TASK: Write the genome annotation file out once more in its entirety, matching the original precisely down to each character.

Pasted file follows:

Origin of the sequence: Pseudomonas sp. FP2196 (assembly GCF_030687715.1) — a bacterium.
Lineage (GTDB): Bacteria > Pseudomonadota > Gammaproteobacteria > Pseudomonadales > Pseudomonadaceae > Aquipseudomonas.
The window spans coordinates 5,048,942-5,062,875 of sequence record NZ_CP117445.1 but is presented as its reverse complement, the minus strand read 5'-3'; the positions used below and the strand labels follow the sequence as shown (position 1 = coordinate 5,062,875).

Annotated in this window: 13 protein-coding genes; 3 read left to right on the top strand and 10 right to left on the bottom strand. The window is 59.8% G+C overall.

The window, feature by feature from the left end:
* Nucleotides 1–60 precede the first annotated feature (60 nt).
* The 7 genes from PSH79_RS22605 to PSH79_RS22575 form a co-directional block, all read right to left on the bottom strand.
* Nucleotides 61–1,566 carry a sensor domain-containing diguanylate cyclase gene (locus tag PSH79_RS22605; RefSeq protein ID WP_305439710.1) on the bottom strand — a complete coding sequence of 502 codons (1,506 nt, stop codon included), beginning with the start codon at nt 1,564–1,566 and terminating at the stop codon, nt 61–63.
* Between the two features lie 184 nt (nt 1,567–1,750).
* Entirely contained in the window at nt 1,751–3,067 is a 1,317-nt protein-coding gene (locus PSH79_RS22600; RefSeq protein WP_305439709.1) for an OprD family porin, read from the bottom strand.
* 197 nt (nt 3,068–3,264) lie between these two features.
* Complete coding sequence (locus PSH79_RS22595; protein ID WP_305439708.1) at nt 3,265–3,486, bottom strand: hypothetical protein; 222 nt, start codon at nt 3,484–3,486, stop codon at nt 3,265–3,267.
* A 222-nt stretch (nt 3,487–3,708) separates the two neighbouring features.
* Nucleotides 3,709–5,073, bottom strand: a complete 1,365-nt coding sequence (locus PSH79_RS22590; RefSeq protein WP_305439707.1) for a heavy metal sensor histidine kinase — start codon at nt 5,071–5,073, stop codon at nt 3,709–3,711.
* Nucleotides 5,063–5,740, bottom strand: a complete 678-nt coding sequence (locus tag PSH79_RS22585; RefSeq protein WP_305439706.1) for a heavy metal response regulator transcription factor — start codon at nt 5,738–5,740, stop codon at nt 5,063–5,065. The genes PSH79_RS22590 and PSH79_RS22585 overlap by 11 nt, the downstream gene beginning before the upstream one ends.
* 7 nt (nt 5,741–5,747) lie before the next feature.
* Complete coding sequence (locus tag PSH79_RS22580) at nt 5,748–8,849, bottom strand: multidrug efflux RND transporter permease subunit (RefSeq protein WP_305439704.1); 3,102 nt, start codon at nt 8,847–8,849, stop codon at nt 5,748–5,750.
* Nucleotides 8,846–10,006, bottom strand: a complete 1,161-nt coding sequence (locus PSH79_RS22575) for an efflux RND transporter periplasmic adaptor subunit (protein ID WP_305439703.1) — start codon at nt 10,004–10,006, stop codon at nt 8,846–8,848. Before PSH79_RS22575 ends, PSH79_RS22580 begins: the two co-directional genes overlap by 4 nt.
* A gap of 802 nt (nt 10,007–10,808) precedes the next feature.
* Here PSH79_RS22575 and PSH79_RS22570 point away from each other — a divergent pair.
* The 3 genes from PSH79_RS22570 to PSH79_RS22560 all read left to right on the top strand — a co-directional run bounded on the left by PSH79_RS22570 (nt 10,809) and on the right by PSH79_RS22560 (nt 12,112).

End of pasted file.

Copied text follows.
Origin of the sequence: Pseudomonas sp. FP2196 (assembly GCF_030687715.1) — a bacterium.
Lineage (GTDB): Bacteria > Pseudomonadota > Gammaproteobacteria > Pseudomonadales > Pseudomonadaceae > Aquipseudomonas.
The window spans coordinates 5,048,942-5,062,875 of sequence record NZ_CP117445.1 but is presented as its reverse complement, the minus strand read 5'-3'; the positions used below and the strand labels follow the sequence as shown (position 1 = coordinate 5,062,875).

Annotated in this window: 13 protein-coding genes; 3 read left to right on the top strand and 10 right to left on the bottom strand. The window is 59.8% G+C overall.

The window, feature by feature from the left end:
* Nucleotides 1–60 precede the first annotated feature (60 nt).
* The 7 genes from PSH79_RS22605 to PSH79_RS22575 form a co-directional block, all read right to left on the bottom strand.
* Nucleotides 61–1,566 carry a sensor domain-containing diguanylate cyclase gene (locus tag PSH79_RS22605; RefSeq protein ID WP_305439710.1) on the bottom strand — a complete coding sequence of 502 codons (1,506 nt, stop codon included), beginning with the start codon at nt 1,564–1,566 and terminating at the stop codon, nt 61–63.
* Between the two features lie 184 nt (nt 1,567–1,750).
* Entirely contained in the window at nt 1,751–3,067 is a 1,317-nt protein-coding gene (locus PSH79_RS22600; RefSeq protein WP_305439709.1) for an OprD family porin, read from the bottom strand.
* 197 nt (nt 3,068–3,264) lie between these two features.
* Complete coding sequence (locus PSH79_RS22595; protein ID WP_305439708.1) at nt 3,265–3,486, bottom strand: hypothetical protein; 222 nt, start codon at nt 3,484–3,486, stop codon at nt 3,265–3,267.
* A 222-nt stretch (nt 3,487–3,708) separates the two neighbouring features.
* Nucleotides 3,709–5,073, bottom strand: a complete 1,365-nt coding sequence (locus PSH79_RS22590; RefSeq protein WP_305439707.1) for a heavy metal sensor histidine kinase — start codon at nt 5,071–5,073, stop codon at nt 3,709–3,711.
* Nucleotides 5,063–5,740, bottom strand: a complete 678-nt coding sequence (locus tag PSH79_RS22585; RefSeq protein WP_305439706.1) for a heavy metal response regulator transcription factor — start codon at nt 5,738–5,740, stop codon at nt 5,063–5,065. The genes PSH79_RS22590 and PSH79_RS22585 overlap by 11 nt, the downstream gene beginning before the upstream one ends.
* 7 nt (nt 5,741–5,747) lie before the next feature.
* Complete coding sequence (locus tag PSH79_RS22580) at nt 5,748–8,849, bottom strand: multidrug efflux RND transporter permease subunit (RefSeq protein WP_305439704.1); 3,102 nt, start codon at nt 8,847–8,849, stop codon at nt 5,748–5,750.
* Nucleotides 8,846–10,006, bottom strand: a complete 1,161-nt coding sequence (locus PSH79_RS22575) for an efflux RND transporter periplasmic adaptor subunit (protein ID WP_305439703.1) — start codon at nt 10,004–10,006, stop codon at nt 8,846–8,848. Before PSH79_RS22575 ends, PSH79_RS22580 begins: the two co-directional genes overlap by 4 nt.
* A gap of 802 nt (nt 10,007–10,808) precedes the next feature.
* Here PSH79_RS22575 and PSH79_RS22570 point away from each other — a divergent pair.
* The 3 genes from PSH79_RS22570 to PSH79_RS22560 all read left to right on the top strand — a co-directional run bounded on the left by PSH79_RS22570 (nt 10,809) and on the right by PSH79_RS22560 (nt 12,112).